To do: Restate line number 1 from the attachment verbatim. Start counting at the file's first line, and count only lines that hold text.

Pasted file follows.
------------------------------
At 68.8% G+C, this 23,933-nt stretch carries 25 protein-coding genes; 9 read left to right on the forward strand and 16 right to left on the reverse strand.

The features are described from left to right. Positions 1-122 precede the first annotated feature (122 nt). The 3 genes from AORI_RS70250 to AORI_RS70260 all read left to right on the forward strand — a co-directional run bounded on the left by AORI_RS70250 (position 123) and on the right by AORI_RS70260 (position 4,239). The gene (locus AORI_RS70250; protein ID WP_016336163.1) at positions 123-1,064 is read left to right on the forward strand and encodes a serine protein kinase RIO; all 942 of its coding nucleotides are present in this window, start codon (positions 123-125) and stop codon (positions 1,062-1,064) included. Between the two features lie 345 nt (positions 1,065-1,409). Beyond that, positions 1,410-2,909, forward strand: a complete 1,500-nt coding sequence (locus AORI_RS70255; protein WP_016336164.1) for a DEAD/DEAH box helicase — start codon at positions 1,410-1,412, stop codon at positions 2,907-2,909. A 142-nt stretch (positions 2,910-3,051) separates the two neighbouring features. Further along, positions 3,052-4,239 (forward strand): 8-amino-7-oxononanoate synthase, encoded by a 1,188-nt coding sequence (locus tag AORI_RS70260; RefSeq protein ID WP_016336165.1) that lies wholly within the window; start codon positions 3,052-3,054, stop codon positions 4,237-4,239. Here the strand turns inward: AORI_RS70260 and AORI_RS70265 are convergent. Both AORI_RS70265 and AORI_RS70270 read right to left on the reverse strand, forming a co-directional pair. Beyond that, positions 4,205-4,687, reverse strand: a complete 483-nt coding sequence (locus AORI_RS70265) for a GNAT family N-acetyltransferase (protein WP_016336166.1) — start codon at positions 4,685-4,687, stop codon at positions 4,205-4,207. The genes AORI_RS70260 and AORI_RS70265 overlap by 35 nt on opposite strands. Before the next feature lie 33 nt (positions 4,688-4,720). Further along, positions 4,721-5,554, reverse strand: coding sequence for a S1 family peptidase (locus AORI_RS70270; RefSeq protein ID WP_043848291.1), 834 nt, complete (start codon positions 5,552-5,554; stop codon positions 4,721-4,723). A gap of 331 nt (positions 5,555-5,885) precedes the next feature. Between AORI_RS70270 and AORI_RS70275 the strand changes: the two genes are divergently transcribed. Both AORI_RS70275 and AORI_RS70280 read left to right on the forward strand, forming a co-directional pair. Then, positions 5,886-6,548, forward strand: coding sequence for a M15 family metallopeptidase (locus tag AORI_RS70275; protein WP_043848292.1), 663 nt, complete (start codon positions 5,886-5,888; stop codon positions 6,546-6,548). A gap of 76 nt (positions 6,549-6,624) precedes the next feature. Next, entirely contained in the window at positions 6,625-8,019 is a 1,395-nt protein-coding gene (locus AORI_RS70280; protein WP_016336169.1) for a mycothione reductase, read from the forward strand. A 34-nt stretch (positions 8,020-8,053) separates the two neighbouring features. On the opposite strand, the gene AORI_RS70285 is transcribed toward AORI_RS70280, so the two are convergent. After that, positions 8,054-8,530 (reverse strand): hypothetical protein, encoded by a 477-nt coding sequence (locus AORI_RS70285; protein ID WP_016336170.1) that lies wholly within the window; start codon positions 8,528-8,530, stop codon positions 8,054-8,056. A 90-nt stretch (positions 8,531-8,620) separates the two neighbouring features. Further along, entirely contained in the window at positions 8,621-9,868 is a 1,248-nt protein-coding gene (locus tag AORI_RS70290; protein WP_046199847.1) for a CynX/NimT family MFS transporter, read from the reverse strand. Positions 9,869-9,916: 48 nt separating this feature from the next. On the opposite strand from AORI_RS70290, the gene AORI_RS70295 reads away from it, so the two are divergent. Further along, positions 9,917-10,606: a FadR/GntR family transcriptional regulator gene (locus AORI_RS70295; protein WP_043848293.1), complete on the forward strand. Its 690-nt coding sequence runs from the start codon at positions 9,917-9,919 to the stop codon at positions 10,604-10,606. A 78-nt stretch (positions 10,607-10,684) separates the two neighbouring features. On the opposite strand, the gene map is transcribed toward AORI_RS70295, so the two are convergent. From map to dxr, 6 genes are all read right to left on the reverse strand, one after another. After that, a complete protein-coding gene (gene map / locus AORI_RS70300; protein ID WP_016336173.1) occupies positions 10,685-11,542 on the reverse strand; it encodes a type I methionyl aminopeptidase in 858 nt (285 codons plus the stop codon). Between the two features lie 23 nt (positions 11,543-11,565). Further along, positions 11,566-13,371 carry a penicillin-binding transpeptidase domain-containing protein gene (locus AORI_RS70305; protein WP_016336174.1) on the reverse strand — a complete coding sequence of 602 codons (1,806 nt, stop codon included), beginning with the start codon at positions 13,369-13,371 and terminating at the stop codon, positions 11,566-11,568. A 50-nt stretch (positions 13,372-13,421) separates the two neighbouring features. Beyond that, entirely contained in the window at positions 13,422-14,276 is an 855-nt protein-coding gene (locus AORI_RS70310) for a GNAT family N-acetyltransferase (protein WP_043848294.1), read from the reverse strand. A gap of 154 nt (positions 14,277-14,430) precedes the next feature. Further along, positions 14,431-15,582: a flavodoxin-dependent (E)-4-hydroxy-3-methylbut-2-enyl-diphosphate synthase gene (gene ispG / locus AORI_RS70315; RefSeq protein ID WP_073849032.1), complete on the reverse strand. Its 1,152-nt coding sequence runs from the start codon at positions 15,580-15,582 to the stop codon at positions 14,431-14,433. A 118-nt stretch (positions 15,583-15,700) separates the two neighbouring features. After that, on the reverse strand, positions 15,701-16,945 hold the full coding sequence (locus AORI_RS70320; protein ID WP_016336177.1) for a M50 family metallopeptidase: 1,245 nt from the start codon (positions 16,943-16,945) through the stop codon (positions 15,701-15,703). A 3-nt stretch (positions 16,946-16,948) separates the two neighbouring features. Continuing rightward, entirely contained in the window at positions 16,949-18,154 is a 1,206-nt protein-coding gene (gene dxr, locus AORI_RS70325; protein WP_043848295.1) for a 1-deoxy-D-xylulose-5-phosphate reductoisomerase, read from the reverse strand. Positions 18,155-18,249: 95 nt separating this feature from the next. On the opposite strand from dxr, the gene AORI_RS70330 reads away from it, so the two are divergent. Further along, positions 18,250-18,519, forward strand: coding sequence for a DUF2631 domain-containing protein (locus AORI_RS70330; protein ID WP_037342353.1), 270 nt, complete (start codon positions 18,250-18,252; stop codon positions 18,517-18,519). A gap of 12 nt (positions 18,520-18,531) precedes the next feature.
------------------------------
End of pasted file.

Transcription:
At 68.8% G+C, this 23,933-nt stretch carries 25 protein-coding genes; 9 read left to right on the forward strand and 16 right to left on the reverse strand.